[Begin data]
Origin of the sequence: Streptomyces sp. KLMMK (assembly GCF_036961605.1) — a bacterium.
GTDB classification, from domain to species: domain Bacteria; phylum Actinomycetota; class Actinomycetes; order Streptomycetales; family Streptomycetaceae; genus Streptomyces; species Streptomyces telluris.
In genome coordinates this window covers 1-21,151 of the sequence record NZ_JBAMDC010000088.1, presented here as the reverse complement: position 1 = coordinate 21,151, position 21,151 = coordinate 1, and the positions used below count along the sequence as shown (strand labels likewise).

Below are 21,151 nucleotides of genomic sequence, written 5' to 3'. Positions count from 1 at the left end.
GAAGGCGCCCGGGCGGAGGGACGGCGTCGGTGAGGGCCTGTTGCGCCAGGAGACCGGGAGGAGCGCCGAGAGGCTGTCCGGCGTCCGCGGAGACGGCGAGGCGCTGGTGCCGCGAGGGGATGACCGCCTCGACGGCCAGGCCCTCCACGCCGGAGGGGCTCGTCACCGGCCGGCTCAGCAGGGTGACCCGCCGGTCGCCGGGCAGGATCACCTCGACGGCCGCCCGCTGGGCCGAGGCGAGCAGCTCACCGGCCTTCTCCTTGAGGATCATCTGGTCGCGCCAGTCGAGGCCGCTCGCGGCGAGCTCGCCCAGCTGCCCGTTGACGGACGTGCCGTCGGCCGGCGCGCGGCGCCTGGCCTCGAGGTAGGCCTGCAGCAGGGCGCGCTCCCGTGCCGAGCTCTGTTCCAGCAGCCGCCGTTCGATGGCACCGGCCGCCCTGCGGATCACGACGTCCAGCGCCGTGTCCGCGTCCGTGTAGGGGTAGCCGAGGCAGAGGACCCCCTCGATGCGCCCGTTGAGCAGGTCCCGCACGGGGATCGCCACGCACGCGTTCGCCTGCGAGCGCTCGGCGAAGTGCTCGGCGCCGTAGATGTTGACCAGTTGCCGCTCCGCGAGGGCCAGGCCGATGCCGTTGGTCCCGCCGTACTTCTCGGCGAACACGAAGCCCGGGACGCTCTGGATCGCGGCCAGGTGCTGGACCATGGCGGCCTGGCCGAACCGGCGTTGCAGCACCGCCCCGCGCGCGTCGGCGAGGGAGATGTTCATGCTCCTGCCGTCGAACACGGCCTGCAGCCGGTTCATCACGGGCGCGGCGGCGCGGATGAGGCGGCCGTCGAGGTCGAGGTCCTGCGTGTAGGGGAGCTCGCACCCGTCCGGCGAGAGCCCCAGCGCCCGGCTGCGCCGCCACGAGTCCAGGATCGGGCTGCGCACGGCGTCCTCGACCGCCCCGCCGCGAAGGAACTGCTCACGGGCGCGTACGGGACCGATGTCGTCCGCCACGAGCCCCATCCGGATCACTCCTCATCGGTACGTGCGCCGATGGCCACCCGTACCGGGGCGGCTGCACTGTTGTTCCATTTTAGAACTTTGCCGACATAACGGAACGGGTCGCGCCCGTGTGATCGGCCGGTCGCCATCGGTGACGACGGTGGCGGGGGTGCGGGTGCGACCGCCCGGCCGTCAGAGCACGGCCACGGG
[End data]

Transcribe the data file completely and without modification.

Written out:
Origin of the sequence: Streptomyces sp. KLMMK (assembly GCF_036961605.1) — a bacterium.
GTDB classification, from domain to species: domain Bacteria; phylum Actinomycetota; class Actinomycetes; order Streptomycetales; family Streptomycetaceae; genus Streptomyces; species Streptomyces telluris.
In genome coordinates this window covers 1-21,151 of the sequence record NZ_JBAMDC010000088.1, presented here as the reverse complement: position 1 = coordinate 21,151, position 21,151 = coordinate 1, and the positions used below count along the sequence as shown (strand labels likewise).

Below are 21,151 nucleotides of genomic sequence, written 5' to 3'. Positions count from 1 at the left end.
GAAGGCGCCCGGGCGGAGGGACGGCGTCGGTGAGGGCCTGTTGCGCCAGGAGACCGGGAGGAGCGCCGAGAGGCTGTCCGGCGTCCGCGGAGACGGCGAGGCGCTGGTGCCGCGAGGGGATGACCGCCTCGACGGCCAGGCCCTCCACGCCGGAGGGGCTCGTCACCGGCCGGCTCAGCAGGGTGACCCGCCGGTCGCCGGGCAGGATCACCTCGACGGCCGCCCGCTGGGCCGAGGCGAGCAGCTCACCGGCCTTCTCCTTGAGGATCATCTGGTCGCGCCAGTCGAGGCCGCTCGCGGCGAGCTCGCCCAGCTGCCCGTTGACGGACGTGCCGTCGGCCGGCGCGCGGCGCCTGGCCTCGAGGTAGGCCTGCAGCAGGGCGCGCTCCCGTGCCGAGCTCTGTTCCAGCAGCCGCCGTTCGATGGCACCGGCCGCCCTGCGGATCACGACGTCCAGCGCCGTGTCCGCGTCCGTGTAGGGGTAGCCGAGGCAGAGGACCCCCTCGATGCGCCCGTTGAGCAGGTCCCGCACGGGGATCGCCACGCACGCGTTCGCCTGCGAGCGCTCGGCGAAGTGCTCGGCGCCGTAGATGTTGACCAGTTGCCGCTCCGCGAGGGCCAGGCCGATGCCGTTGGTCCCGCCGTACTTCTCGGCGAACACGAAGCCCGGGACGCTCTGGATCGCGGCCAGGTGCTGGACCATGGCGGCCTGGCCGAACCGGCGTTGCAGCACCGCCCCGCGCGCGTCGGCGAGGGAGATGTTCATGCTCCTGCCGTCGAACACGGCCTGCAGCCGGTTCATCACGGGCGCGGCGGCGCGGATGAGGCGGCCGTCGAGGTCGAGGTCCTGCGTGTAGGGGAGCTCGCACCCGTCCGGCGAGAGCCCCAGCGCCCGGCTGCGCCGCCACGAGTCCAGGATCGGGCTGCGCACGGCGTCCTCGACCGCCCCGCCGCGAAGGAACTGCTCACGGGCGCGTACGGGACCGATGTCGTCCGCCACGAGCCCCATCCGGATCACTCCTCATCGGTACGTGCGCCGATGGCCACCCGTACCGGGGCGGCTGCACTGTTGTTCCATTTTAGAACTTTGCCGACATAACGGAACGGGTCGCGCCCGTGTGATCGGCCGGTCGCCATCGGTGACGACGGTGGCGGGGGTGCGGGTGCGACCGCCCGGCCGTCAGAGCACGGCCACGGG